There is no need to be in the dark about telemedicine and tele-consultations in Australia. The Medical Board of Australia’s Guidelines for technology-based consultations outline the steps and standards of care you are expected to follow in providing care via telehealth. Every health practitioner must be satisfied that it is safe and clinically appropriate to conduct the consultation via technology. The RACGP’s Guide to providing telephone and video consultations gives helpful guidance on when telehealth might be clinically appropriate. You can also find the RACP’s Telehealth: Guidelines and Practical Tips and the RANZCP’s Professional Practice Standards and Guides for Telepsychiatry useful resources.

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Items to consider

Can you identify the patient to your satisfaction?

Confirm the patient’s identity and contact details as per your practice policies.

Does the patient have capacity?

Are you concerned about the patient’s capacity? It is extremely important you document your assessment, given that the technology may be making communication more challenging. It is also imperative to record whether there was anyone else present.

Does the patient consent to the consultation being provided by telehealth?

Don’t forget you need to specifically confirm the patient consents to the telehealth consultation. The consent process should involve discussing with patients the risks and benefits of telehealth, including its limitations. A patient’s verbal consent at the time of the consultation is sufficient and this should be recorded in the patient’s medical record.

Privacy is also a critical issue to bear in mind. Practitioners may need to check whether patients are comfortable to continue the consultation where there is someone else present.

Is everything documented?

Clear and careful documentation of consultations is extremely important. If there are ever any questions about the consultation, like- why you reached a particular diagnosis and treatment plan, or what you discussed with the patient, having a clear record will be very important. 

Tele-Health during Covid

While the Medical Board has said that there will be no ‘watering down’ of professional standards during the COVID-19 pandemic, it has also said that “if a concern is raised about your decisions and actions, the specific facts will be considered, including the factors relevant to your working environment. We would also take account of any relevant information about resources, guidelines or protocols in place at the time.”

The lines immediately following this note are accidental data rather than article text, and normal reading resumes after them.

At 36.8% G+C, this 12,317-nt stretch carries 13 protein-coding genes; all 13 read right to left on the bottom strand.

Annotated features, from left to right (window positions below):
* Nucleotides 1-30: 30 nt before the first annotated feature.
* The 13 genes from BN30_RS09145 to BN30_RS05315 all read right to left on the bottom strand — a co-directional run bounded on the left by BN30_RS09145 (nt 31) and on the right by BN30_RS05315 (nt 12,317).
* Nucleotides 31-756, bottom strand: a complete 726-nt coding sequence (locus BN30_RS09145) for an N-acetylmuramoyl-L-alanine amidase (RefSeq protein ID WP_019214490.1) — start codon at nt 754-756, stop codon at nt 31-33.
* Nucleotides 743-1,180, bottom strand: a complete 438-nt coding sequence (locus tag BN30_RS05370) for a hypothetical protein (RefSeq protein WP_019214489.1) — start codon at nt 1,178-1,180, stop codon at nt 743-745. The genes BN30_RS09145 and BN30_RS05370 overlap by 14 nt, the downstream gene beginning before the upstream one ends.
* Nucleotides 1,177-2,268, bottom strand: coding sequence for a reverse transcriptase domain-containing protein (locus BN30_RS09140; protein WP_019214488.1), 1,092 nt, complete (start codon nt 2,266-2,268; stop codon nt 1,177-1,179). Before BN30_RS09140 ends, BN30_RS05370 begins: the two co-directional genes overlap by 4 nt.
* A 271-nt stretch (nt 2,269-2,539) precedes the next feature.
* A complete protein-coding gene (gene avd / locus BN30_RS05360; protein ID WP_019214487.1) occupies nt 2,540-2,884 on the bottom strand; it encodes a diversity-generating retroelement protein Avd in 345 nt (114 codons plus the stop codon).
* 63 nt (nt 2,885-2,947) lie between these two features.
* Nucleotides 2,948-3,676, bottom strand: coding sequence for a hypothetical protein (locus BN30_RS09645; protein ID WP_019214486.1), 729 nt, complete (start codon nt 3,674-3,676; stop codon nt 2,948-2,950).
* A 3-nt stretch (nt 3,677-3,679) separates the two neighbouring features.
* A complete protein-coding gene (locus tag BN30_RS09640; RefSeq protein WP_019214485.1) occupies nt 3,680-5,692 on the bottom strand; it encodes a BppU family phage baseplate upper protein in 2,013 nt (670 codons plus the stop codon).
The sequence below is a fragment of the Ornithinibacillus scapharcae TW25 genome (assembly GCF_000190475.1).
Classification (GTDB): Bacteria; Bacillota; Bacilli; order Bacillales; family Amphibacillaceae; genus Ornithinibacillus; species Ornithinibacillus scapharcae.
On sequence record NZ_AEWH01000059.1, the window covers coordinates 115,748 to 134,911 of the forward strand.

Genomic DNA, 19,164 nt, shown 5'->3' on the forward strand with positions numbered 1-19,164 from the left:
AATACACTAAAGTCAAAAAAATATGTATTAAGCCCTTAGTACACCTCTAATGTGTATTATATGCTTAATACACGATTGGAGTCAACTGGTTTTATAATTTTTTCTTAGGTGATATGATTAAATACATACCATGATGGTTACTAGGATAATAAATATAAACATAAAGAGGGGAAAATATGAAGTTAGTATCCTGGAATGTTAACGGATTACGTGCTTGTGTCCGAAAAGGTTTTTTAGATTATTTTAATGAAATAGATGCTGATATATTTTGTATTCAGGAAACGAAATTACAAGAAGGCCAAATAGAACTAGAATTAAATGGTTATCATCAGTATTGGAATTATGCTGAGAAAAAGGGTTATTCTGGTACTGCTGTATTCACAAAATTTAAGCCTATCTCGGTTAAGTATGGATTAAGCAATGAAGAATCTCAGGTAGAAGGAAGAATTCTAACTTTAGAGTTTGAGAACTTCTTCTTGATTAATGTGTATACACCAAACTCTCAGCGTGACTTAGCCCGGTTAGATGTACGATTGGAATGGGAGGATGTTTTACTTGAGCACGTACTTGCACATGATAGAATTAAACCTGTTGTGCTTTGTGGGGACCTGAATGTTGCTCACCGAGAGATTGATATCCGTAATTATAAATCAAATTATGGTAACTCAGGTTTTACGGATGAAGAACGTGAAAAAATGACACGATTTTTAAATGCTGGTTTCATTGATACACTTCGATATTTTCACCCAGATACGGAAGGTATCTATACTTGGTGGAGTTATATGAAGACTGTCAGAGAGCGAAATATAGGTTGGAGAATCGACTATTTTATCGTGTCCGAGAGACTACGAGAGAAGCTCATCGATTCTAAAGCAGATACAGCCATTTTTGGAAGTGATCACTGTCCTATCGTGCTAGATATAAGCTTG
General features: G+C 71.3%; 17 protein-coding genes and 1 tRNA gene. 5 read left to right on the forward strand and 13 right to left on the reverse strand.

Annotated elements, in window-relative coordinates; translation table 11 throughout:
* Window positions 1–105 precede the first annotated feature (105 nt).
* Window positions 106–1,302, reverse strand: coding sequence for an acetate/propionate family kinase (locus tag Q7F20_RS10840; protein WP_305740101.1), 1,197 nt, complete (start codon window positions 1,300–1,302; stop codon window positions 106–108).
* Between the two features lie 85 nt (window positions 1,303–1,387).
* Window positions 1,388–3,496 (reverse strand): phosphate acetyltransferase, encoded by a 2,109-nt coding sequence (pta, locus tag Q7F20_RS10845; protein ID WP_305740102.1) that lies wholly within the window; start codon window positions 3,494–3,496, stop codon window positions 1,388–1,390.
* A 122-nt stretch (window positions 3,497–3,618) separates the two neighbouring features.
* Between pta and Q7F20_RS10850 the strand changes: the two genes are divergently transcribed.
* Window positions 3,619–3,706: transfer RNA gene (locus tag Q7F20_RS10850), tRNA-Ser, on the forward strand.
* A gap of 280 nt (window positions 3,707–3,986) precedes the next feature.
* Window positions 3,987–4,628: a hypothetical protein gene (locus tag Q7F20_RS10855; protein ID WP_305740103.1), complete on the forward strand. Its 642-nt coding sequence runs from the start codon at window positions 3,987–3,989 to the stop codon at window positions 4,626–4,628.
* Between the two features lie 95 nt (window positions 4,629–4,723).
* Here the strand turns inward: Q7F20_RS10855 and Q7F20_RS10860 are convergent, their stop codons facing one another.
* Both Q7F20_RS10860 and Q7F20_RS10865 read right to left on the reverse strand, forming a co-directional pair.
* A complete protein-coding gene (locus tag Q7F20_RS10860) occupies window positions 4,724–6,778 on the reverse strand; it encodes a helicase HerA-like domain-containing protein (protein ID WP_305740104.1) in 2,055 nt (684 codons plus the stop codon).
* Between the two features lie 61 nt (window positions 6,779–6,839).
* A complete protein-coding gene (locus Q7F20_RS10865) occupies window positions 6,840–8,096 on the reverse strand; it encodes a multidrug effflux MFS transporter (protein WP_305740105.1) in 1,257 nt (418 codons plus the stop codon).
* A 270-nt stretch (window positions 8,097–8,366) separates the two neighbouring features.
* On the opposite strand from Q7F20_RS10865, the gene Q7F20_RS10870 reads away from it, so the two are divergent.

Let the team at Tego insurance help you mitigate your risks

We are Australian medical indemnity insurance providers and cover your practice with medical indemnity insurance, doctors indemnity insurance, gp medical indemnity insurance, medical malpractice insurance, medical practice insurance, and more. If you are a health practitioner with Tego, we offer 24/7 medico-legal advice and support in regards to what you need to know about offering telehealth to your patients.

This publication is general in nature and is not comprehensive or constitutes legal or medical advice. You should seek legal, medical or other professional advice before relying on any content, and practice proper clinical decision making with regard to individual circumstances. Persons implementing any recommendations contained in this publication must exercise their own independent skill or judgment or seek appropriate professional advice relevant to their own particular practice. Compliance with any recommendations will not in any way guarantee discharge of the duty of care owed to patients and others coming into contact with the health professional or practice. Tego Insurance Pty Ltd is not responsible to you or anyone else for any loss suffered in connection with the use of this information. All content on this page has been written in a generic way, and has not been presented with any knowledge of your personal objectives or financial needs.